I love Paris in the Springtime, I love Paris in the Fall… The words of the famous song, made even more famous by the contradictory statement of a francophobic Meg Ryan in French Kiss, flit across my mind as I walk through the grey streets of this grey city. One of the first things I noticed the first time I ascended the Eiffel Tower was the somber, dreary, colourless appearance of the ‘city of love’, even at the height of summer. My mind wanders back to Salzburg, Vienna, Rome… All of which are certainly more beautiful than one is led to believe of the city I now find myself in.
Yet it is not difficult to see why the capital of France attracts so many visitors, each vowing to return time after time, year after year. Although most first-time visitors come only for the sights and sounds we all know so well from Hollywood movies, there is much more to this wonderful city than just the Louvre, the Notre Dame and even the Eiffel Tower.
Paris has a certain quality to it. A certain magic in the air. ‘You can’t help feeling that something profound is being uttered at the next table’, I overheard someone saying on one occasion, while sitting in one of the fabulously over-priced street cafés of the Champs-Élysées. And it is true. I can almost see the Bohemian ghosts of the past out of the corners of my eyes. This is were people like Jean-Paul Sartre, Ernest Hemingway and Gertrude Stein spent their days in silent contemplation of the world.
Hemingway himself once wrote: ‘It was always a pleasure crossing bridges in Paris’. I stand on the famous Pont Neuf and realize for the first time that the bridges he spoke of are not only those crossing the Seine at regular intervals, but also those crucial moments when one stands before life-altering choices and decisions. Paris is a city for soul-searching, learning to know oneself. A city of unforgettable moments. Through the throngs of tourists and the bustle of the long hectic days in this city, the inevitable quiet moment always comes and one is struck with the deep realization that, like the title character of the movie Sabrina, one is able to say: ‘I found myself in Paris’.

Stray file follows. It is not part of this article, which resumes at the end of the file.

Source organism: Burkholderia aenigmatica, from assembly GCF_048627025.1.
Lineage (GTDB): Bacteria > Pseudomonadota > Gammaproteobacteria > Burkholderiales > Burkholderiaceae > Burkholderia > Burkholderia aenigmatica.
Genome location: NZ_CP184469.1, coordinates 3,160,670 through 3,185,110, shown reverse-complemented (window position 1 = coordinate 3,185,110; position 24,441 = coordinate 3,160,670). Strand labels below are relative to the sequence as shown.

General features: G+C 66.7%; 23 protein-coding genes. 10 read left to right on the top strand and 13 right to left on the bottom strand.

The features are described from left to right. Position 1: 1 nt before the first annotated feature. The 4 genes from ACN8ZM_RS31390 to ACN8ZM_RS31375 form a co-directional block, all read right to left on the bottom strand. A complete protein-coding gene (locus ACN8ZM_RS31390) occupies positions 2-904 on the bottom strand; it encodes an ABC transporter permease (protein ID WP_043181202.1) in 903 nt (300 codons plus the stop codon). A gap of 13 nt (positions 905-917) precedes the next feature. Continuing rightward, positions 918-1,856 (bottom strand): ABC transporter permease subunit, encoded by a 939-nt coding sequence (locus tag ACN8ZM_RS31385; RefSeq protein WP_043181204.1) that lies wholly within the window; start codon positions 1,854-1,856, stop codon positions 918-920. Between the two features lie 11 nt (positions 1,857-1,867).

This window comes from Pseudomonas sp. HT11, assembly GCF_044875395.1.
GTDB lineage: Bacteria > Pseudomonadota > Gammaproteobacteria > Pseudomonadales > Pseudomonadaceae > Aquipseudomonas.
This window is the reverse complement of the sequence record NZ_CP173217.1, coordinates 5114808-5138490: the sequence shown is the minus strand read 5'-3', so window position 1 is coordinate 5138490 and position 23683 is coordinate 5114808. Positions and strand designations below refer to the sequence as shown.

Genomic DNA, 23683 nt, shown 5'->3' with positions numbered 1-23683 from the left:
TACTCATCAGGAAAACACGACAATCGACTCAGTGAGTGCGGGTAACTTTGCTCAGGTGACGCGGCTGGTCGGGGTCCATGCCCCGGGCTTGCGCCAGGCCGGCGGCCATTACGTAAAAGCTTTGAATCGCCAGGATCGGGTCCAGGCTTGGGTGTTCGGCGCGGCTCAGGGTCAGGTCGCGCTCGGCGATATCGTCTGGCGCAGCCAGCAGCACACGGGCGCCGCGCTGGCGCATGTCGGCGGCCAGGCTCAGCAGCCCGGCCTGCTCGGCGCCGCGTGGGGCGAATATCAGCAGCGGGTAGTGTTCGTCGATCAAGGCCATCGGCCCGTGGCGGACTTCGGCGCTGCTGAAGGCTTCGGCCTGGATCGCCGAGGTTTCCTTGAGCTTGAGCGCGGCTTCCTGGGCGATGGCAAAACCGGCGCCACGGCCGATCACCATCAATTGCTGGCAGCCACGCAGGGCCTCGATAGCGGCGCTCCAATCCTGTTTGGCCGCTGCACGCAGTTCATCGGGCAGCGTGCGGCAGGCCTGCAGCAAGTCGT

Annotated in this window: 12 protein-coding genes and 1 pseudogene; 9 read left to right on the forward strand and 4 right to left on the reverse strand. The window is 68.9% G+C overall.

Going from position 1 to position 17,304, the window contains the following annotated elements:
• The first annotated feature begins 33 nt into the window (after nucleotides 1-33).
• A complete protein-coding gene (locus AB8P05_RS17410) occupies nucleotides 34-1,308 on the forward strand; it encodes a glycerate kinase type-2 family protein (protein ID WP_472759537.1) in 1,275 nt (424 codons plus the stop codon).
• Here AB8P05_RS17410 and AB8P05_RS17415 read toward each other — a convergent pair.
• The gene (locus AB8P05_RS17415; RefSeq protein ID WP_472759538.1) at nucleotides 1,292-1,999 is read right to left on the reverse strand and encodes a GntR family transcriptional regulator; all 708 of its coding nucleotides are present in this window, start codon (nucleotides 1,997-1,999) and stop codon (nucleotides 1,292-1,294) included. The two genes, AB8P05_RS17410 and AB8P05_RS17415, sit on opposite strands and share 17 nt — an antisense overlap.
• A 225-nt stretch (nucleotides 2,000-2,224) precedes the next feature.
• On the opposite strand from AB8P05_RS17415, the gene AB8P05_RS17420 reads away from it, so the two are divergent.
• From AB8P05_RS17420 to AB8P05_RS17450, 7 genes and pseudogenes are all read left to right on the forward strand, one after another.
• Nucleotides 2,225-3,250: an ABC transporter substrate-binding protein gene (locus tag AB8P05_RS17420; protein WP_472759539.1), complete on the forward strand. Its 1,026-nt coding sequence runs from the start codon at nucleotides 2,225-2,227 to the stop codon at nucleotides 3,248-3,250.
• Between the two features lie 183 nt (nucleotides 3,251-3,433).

I love Paris in the Summer when it sizzles, I love Paris in the Winter when it drizzles… Paris is certainly a city for all seasons, be they physical or emotional. The long spring days and cold winter afternoons are never more enjoyable than in the ‘city of lights’, or ‘city of life’ as I have fondly christened it. That certain something in the air I wrote about earlier can be seen on the faces of all who come here, expecting nothing more than maybe a few interesting buildings and monuments, long queues and ridiculously expensive clothing. Instead, they find vibrant illumination.
Anyone who has spent more than a week in this wonderful city and has taken the time to really get to know himself while there will, like myself, agree with Gertrude Stein when she writes: ‘America is my country and Paris is my home town’.
Have you visited Paris? Do you also think of it as your home town?